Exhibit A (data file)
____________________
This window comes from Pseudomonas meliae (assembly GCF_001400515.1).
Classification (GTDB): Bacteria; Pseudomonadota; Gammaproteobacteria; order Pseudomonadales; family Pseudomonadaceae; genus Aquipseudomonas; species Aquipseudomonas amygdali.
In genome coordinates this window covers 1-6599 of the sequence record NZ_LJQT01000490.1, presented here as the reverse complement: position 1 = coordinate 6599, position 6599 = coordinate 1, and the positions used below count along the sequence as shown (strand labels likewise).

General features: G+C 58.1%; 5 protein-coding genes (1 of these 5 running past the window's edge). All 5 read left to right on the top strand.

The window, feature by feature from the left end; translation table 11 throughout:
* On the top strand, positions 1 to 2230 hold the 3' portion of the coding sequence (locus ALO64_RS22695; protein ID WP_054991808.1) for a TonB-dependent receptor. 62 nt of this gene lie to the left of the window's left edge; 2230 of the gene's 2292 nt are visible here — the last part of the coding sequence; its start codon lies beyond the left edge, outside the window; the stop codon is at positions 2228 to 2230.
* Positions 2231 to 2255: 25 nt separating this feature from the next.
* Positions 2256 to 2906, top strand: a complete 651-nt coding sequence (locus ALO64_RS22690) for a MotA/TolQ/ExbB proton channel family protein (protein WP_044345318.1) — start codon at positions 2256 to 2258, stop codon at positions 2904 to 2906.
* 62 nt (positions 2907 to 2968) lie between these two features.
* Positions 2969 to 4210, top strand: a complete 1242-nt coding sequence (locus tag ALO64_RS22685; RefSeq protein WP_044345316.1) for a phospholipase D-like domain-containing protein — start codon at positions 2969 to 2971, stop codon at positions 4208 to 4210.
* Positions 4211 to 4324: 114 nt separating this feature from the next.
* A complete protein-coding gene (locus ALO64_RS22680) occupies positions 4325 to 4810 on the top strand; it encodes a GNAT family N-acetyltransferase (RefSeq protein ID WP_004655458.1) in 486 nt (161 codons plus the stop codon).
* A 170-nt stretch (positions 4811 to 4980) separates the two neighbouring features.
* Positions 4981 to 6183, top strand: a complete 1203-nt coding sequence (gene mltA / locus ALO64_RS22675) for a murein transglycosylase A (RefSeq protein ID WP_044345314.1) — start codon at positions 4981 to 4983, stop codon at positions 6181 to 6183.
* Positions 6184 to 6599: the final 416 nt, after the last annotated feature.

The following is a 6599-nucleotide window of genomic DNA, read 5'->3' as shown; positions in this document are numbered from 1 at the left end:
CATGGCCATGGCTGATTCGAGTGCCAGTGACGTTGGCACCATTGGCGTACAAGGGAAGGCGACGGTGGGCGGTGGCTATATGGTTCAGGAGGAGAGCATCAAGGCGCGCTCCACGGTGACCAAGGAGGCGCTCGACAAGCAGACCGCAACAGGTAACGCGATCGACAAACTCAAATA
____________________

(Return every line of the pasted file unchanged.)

This window comes from Pseudomonas meliae (assembly GCF_001400515.1).
Classification (GTDB): Bacteria; Pseudomonadota; Gammaproteobacteria; order Pseudomonadales; family Pseudomonadaceae; genus Aquipseudomonas; species Aquipseudomonas amygdali.
In genome coordinates this window covers 1-6599 of the sequence record NZ_LJQT01000490.1, presented here as the reverse complement: position 1 = coordinate 6599, position 6599 = coordinate 1, and the positions used below count along the sequence as shown (strand labels likewise).

General features: G+C 58.1%; 5 protein-coding genes (1 of these 5 running past the window's edge). All 5 read left to right on the top strand.

The window, feature by feature from the left end; translation table 11 throughout:
* On the top strand, positions 1 to 2230 hold the 3' portion of the coding sequence (locus ALO64_RS22695; protein ID WP_054991808.1) for a TonB-dependent receptor. 62 nt of this gene lie to the left of the window's left edge; 2230 of the gene's 2292 nt are visible here — the last part of the coding sequence; its start codon lies beyond the left edge, outside the window; the stop codon is at positions 2228 to 2230.
* Positions 2231 to 2255: 25 nt separating this feature from the next.
* Positions 2256 to 2906, top strand: a complete 651-nt coding sequence (locus ALO64_RS22690) for a MotA/TolQ/ExbB proton channel family protein (protein WP_044345318.1) — start codon at positions 2256 to 2258, stop codon at positions 2904 to 2906.
* 62 nt (positions 2907 to 2968) lie between these two features.
* Positions 2969 to 4210, top strand: a complete 1242-nt coding sequence (locus tag ALO64_RS22685; RefSeq protein WP_044345316.1) for a phospholipase D-like domain-containing protein — start codon at positions 2969 to 2971, stop codon at positions 4208 to 4210.
* Positions 4211 to 4324: 114 nt separating this feature from the next.
* A complete protein-coding gene (locus ALO64_RS22680) occupies positions 4325 to 4810 on the top strand; it encodes a GNAT family N-acetyltransferase (RefSeq protein ID WP_004655458.1) in 486 nt (161 codons plus the stop codon).
* A 170-nt stretch (positions 4811 to 4980) separates the two neighbouring features.
* Positions 4981 to 6183, top strand: a complete 1203-nt coding sequence (gene mltA / locus ALO64_RS22675) for a murein transglycosylase A (RefSeq protein ID WP_044345314.1) — start codon at positions 4981 to 4983, stop codon at positions 6181 to 6183.
* Positions 6184 to 6599: the final 416 nt, after the last annotated feature.

The following is a 6599-nucleotide window of genomic DNA, read 5'->3' as shown; positions in this document are numbered from 1 at the left end:
CATGGCCATGGCTGATTCGAGTGCCAGTGACGTTGGCACCATTGGCGTACAAGGGAAGGCGACGGTGGGCGGTGGCTATATGGTTCAGGAGGAGAGCATCAAGGCGCGCTCCACGGTGACCAAGGAGGCGCTCGACAAGCAGACCGCAACAGGTAACGCGATCGACAAACTCAAATA